From Middle English snake, from Old English snaca (“snake, serpent, reptile”), from Proto-Germanic *snakô (compare German Low German Snake, Snaak (“snake”), dialectal German Schnake (“adder”), Swedish snok (“grass snake”), Icelandic snákur (“snake”)), derived from *snakaną (“to crawl”) (compare Old High German snahhan), from Proto-Indo-European *snog-, *sneg- (“to crawl; a creeping thing”) (compare Sanskrit नाग (nāga, “snake”)).
snake (plural snakes)
- A legless reptile of the sub-order Serpentes with a long, thin body and a fork-shaped tongue.
- A treacherous person.
- A tool for unclogging plumbing.
- A tool to aid cable pulling.
- (slang) the penis.
- (mathematics) A series of Bézier curves
- (reptile): joe blake, serpent
- (plumbing tool): auger, plumber's snake
- (tool for cable pulling): wirepuller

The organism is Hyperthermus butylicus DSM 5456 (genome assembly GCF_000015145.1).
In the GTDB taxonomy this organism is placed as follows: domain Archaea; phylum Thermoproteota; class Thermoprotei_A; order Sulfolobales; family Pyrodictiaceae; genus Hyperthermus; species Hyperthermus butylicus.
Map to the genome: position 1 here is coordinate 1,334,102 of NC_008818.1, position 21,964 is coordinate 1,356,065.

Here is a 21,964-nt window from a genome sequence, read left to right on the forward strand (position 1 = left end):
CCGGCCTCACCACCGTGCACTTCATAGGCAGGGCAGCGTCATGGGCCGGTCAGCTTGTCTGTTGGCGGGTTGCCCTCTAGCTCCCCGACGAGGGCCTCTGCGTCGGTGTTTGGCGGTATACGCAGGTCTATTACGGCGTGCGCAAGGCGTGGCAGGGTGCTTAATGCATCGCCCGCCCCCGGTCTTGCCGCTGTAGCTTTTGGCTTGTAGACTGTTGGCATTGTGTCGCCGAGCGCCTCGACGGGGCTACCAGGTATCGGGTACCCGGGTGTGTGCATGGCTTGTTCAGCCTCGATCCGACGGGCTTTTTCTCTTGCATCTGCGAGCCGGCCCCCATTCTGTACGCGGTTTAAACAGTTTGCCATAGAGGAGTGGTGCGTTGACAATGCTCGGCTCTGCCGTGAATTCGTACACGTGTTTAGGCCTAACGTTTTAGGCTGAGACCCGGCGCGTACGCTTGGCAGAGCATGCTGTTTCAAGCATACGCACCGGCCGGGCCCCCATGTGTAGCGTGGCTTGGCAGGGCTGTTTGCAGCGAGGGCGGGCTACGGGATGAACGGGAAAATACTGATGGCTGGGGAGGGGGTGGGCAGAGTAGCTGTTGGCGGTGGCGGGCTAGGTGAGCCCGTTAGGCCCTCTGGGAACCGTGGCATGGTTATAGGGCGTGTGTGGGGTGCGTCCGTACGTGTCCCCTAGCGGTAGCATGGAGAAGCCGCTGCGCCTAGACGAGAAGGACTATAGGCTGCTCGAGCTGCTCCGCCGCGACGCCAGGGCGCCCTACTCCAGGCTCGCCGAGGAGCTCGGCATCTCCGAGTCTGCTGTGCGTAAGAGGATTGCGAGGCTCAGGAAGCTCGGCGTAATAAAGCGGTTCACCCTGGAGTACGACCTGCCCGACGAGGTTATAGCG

- (slang: penis): trouser snake
- The translations below need to be checked and inserted above into the appropriate translation tables, removing any numbers. Numbers do not necessarily match those in definitions. See instructions at Help:How to check translations.
- (intransitive) To follow or move in a winding route.
- The path snaked through the forest.
- The river snakes through the valley.
- (transitive, Australia, slang) To steal slyly.
- He snaked my DVD!
- (transitive) To clean using a plumbing snake.
- (US, informal) To drag or draw, as a snake from a hole; often with out.
- (Can we find and add a quotation of Bartlett to this entry?)
- (nautical) To wind round spirally, as a large rope with a smaller, or with cord, the small rope lying in the spaces between the strands of the large one; to worm.